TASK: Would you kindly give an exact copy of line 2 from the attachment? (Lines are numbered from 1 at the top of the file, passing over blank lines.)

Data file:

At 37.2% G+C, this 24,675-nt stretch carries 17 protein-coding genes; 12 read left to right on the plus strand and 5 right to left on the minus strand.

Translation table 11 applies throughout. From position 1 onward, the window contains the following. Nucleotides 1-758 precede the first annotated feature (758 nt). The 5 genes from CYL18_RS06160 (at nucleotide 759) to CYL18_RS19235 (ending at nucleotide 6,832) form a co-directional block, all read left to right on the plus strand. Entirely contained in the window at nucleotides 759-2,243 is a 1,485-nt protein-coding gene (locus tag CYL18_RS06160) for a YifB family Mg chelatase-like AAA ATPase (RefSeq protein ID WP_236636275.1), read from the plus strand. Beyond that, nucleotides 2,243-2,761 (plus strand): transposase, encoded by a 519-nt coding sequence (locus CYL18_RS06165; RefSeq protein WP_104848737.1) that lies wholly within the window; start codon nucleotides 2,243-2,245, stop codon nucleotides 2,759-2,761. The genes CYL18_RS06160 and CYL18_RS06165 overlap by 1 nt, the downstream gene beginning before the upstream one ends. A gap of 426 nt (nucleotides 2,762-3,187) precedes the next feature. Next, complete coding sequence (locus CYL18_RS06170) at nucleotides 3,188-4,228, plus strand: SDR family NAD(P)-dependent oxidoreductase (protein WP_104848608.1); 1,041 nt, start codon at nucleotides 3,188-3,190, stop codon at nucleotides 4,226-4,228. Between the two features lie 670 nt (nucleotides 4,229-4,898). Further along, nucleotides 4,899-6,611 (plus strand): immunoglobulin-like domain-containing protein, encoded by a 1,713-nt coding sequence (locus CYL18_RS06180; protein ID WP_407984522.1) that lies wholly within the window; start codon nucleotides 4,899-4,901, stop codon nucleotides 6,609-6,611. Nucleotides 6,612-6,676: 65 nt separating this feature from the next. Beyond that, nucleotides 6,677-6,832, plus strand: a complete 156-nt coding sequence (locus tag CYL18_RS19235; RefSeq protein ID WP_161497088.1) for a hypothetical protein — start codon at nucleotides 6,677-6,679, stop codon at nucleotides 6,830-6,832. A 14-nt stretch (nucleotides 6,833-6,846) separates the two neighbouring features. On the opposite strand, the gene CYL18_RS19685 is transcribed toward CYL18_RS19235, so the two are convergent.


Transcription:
Translation table 11 applies throughout. From position 1 onward, the window contains the following. Nucleotides 1-758 precede the first annotated feature (758 nt). The 5 genes from CYL18_RS06160 (at nucleotide 759) to CYL18_RS19235 (ending at nucleotide 6,832) form a co-directional block, all read left to right on the plus strand. Entirely contained in the window at nucleotides 759-2,243 is a 1,485-nt protein-coding gene (locus tag CYL18_RS06160) for a YifB family Mg chelatase-like AAA ATPase (RefSeq protein ID WP_236636275.1), read from the plus strand. Beyond that, nucleotides 2,243-2,761 (plus strand): transposase, encoded by a 519-nt coding sequence (locus CYL18_RS06165; RefSeq protein WP_104848737.1) that lies wholly within the window; start codon nucleotides 2,243-2,245, stop codon nucleotides 2,759-2,761. The genes CYL18_RS06160 and CYL18_RS06165 overlap by 1 nt, the downstream gene beginning before the upstream one ends. A gap of 426 nt (nucleotides 2,762-3,187) precedes the next feature. Next, complete coding sequence (locus CYL18_RS06170) at nucleotides 3,188-4,228, plus strand: SDR family NAD(P)-dependent oxidoreductase (protein WP_104848608.1); 1,041 nt, start codon at nucleotides 3,188-3,190, stop codon at nucleotides 4,226-4,228. Between the two features lie 670 nt (nucleotides 4,229-4,898). Further along, nucleotides 4,899-6,611 (plus strand): immunoglobulin-like domain-containing protein, encoded by a 1,713-nt coding sequence (locus CYL18_RS06180; protein ID WP_407984522.1) that lies wholly within the window; start codon nucleotides 4,899-4,901, stop codon nucleotides 6,609-6,611. Nucleotides 6,612-6,676: 65 nt separating this feature from the next. Beyond that, nucleotides 6,677-6,832, plus strand: a complete 156-nt coding sequence (locus tag CYL18_RS19235; RefSeq protein ID WP_161497088.1) for a hypothetical protein — start codon at nucleotides 6,677-6,679, stop codon at nucleotides 6,830-6,832. A 14-nt stretch (nucleotides 6,833-6,846) separates the two neighbouring features. On the opposite strand, the gene CYL18_RS19685 is transcribed toward CYL18_RS19235, so the two are convergent.